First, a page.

I’ve known no atheist who objected to the term, and some who used “atheist” to describe themselves. Again, the focus is on the subject being doubted and not the manner. No judgement or evaluation is implied in the term. I don’t think any atheist would care to be called infidel, blasphemer, or pagan.

    I also don’t like the term “believer” due to the connotations of faith, religion, and potentially zealotry. Daegling uses “advocate” in Bigfoot Exposed. If a label has to be used for semantic shorthand, I’m fine with that.

  12. Lyndon responds:

    I have found JREF to be a haven for double standards and strange ‘don’t do unto us as we do unto you’ type behaviour.

    That’s all I’ll say on the matter.

  13. Lyndon responds:

    “I also don’t like the term “believer” due to the connotations of faith, religion, and potentially zealotry. Daegling uses “advocate” in Bigfoot Exposed. If a label has to be used for semantic shorthand, I’m fine with that.”

    Proponent is another good one. As to the usage of ‘believer’ that doesn’t bother me. After all, ‘believer’ simply means “to accept as true”.

  14. mystery_man responds:

    I have no problem with using the word “scoftic” where it fits and I’d have to say that this guy ranting about cryptozoologists being stupid is a prime example of what I consider to be a scoftic. Just one way denialism without any rational justification or alternative hypothesis put forth. Anyone remember that scoftic thread that was running awhile back? That term is useful in cases where you want to describe a guy like the one ranting about cryptozoology in the previous thread and I feel a word is needed so that people know what others are talking about when they want to convey this type of person in their conversations. People here who know my posts know that I always try to maintain civility, and I don’t necesarily mean scoftic as anything other than a word to label this type of person. I see what people mean about civility starting with us, but at the same time, it’s a two way street. I do feel there needs to be a word for those who irrationally attack others theories and ideas, so if scoftic is so offensive to them, let them come up with a term that they feel would be better. For now, they are scoftics to me.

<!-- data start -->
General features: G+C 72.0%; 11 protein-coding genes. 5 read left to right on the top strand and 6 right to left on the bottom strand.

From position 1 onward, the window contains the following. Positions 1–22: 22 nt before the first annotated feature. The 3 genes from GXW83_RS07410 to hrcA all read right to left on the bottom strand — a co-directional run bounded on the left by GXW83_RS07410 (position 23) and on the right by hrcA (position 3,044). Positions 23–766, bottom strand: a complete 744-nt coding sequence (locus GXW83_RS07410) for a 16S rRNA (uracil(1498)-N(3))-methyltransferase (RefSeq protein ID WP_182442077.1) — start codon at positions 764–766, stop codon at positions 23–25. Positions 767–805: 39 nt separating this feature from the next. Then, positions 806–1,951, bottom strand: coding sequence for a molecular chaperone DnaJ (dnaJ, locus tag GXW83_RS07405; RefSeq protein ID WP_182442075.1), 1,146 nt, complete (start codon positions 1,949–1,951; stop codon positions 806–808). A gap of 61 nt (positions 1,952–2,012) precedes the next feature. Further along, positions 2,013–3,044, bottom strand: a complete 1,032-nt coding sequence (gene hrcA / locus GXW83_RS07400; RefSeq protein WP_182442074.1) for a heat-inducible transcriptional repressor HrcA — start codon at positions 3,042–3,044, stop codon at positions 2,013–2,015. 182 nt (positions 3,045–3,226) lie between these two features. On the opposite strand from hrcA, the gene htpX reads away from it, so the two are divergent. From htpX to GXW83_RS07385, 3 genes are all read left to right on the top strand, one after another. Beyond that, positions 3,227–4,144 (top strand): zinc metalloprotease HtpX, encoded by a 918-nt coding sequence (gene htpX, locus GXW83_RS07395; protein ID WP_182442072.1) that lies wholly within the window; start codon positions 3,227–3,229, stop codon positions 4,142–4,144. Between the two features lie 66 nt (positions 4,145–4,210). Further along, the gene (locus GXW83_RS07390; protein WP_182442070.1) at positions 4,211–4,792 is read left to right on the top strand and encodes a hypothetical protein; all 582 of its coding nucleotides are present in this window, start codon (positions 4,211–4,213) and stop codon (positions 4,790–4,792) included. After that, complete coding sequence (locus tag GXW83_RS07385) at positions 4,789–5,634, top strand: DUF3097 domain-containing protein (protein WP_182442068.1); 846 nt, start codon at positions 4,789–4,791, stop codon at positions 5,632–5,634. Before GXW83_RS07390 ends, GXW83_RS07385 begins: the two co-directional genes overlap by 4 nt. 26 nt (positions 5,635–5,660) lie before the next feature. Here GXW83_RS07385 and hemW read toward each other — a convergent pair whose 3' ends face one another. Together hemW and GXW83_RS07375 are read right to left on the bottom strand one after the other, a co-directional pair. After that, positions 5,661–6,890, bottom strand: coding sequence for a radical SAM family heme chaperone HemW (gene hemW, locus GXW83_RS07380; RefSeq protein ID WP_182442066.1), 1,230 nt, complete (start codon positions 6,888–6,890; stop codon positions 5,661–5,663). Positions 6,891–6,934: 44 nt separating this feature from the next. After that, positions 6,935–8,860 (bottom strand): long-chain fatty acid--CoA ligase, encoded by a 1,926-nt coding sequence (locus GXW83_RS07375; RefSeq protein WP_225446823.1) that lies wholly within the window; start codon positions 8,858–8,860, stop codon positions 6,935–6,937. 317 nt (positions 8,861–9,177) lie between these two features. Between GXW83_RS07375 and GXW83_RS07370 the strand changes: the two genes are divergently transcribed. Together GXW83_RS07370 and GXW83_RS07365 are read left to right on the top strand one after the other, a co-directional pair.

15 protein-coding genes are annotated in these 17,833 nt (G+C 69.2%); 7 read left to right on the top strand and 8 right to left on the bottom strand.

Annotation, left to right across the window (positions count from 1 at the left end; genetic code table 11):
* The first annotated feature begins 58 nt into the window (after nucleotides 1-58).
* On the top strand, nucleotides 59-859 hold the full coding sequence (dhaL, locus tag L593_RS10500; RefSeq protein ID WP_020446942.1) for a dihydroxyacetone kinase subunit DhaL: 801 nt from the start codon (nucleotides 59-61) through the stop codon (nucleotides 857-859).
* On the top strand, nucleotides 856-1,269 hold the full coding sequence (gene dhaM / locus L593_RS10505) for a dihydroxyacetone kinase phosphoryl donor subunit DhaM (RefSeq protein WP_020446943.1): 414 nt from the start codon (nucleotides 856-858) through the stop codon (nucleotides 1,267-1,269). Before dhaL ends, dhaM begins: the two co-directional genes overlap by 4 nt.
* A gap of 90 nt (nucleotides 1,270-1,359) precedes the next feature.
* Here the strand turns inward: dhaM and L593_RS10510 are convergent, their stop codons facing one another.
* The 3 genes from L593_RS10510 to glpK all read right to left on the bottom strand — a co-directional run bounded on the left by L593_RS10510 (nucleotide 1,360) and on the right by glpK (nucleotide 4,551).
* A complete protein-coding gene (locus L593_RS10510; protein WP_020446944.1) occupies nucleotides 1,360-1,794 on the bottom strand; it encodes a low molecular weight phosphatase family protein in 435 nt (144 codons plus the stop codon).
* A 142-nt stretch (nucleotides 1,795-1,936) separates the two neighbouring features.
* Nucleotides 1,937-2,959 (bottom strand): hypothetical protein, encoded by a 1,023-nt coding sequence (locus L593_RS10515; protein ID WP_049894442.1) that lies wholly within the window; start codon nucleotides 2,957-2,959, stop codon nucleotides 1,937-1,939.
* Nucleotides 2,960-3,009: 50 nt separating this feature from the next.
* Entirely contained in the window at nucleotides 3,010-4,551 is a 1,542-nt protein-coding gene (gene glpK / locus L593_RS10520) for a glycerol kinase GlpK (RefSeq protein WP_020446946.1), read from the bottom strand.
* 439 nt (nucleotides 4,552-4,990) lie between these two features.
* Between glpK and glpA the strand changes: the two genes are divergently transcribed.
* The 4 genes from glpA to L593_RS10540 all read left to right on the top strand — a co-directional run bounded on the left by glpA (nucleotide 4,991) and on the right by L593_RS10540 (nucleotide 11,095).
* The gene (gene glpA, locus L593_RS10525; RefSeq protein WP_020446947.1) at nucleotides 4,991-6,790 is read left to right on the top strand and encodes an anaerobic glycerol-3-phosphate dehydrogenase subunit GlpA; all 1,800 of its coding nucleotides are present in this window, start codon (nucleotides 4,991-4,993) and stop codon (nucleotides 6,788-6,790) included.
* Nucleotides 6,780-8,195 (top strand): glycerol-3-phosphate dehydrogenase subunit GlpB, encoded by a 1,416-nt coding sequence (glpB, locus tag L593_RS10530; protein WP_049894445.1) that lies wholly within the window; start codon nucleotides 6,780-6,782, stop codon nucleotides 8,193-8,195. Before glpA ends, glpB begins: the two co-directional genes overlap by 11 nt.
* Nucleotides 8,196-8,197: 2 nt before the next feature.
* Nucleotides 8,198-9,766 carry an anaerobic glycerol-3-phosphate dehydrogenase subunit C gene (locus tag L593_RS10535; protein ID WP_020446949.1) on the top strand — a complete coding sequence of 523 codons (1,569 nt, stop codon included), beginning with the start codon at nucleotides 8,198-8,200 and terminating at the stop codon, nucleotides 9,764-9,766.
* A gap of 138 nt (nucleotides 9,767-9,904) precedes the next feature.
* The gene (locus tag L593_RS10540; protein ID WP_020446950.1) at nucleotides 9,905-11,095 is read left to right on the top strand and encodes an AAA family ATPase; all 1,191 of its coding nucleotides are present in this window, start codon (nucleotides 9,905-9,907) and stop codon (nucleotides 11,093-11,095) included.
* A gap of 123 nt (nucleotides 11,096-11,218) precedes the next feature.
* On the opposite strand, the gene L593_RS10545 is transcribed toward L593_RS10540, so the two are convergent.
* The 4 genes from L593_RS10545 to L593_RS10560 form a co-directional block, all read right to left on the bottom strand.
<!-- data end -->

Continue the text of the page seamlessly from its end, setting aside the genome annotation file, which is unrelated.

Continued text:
15. DWA responds:

    Judaculla says:

    “I don’t like the word skeptic either. Using skeptic implies that advocates of the possibility of a zoological explanation behind the sasquatch phenomenon are not skeptical. Skeptical advocate is not an oxymoron.”

    Actually, I like the word, and for precisely the above reason. OK, sort of.